Hans Scholl, Sophie Scholl, Christoph Probst,
Munich Train Station, July 23, 1942
"On February 22, 1943, a German university student named Sophie Scholl, her brother Hans, and one of their friends, Christoph Probst, were awaiting trial in the "People's Court" in the Munich Palace of Justice. The judge who was to preside over their case, Roland Freisler, suddenly swaggered into the courtroom, dramatically dressed in flowing red robes. Judge Freisler was known as the hanging judge because he passed death sentences on nearly everyone tried in his court.
This trial, its audience filled with those loyal to Hitler's Third Reich, looked like it would be no exception. Judge Freisler opened the proceedings with a furious and demented tirade, making great billowing gestures with his robes and screaming that the defendants were guilty of treason, conspiracy, rendering the armed forces unfit to protect the German Reich, giving aid to the enemy, and weakening the will of the German people.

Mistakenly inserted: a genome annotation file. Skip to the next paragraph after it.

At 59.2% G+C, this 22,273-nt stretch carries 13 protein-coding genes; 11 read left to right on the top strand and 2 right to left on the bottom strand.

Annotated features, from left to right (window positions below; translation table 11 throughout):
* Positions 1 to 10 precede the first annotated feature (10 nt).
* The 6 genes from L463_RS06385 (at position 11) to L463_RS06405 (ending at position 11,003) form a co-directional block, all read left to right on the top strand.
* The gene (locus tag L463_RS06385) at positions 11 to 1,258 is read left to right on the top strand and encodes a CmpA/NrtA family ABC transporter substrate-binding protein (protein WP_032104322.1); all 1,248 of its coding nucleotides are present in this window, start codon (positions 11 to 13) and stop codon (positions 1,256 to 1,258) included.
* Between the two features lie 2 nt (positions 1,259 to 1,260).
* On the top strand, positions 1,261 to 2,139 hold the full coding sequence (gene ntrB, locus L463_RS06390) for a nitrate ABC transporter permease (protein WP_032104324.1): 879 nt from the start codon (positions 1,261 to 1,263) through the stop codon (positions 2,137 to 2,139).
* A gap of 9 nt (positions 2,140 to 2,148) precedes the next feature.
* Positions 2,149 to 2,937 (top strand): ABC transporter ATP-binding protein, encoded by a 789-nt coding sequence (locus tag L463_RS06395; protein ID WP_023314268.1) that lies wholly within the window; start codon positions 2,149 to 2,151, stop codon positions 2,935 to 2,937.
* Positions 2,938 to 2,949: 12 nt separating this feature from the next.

The defendants were not given a chance to speak on their own behalf, but in the midst of the judge's tirade, Sophie suddenly cried out, 'Somebody had to make a start! What we said and wrote are what many people are thinking. They just don't dare say it out loud!'"
Opening paragraphs from "Sophie Scholl: The White Rose" from Women Heroes of World War II.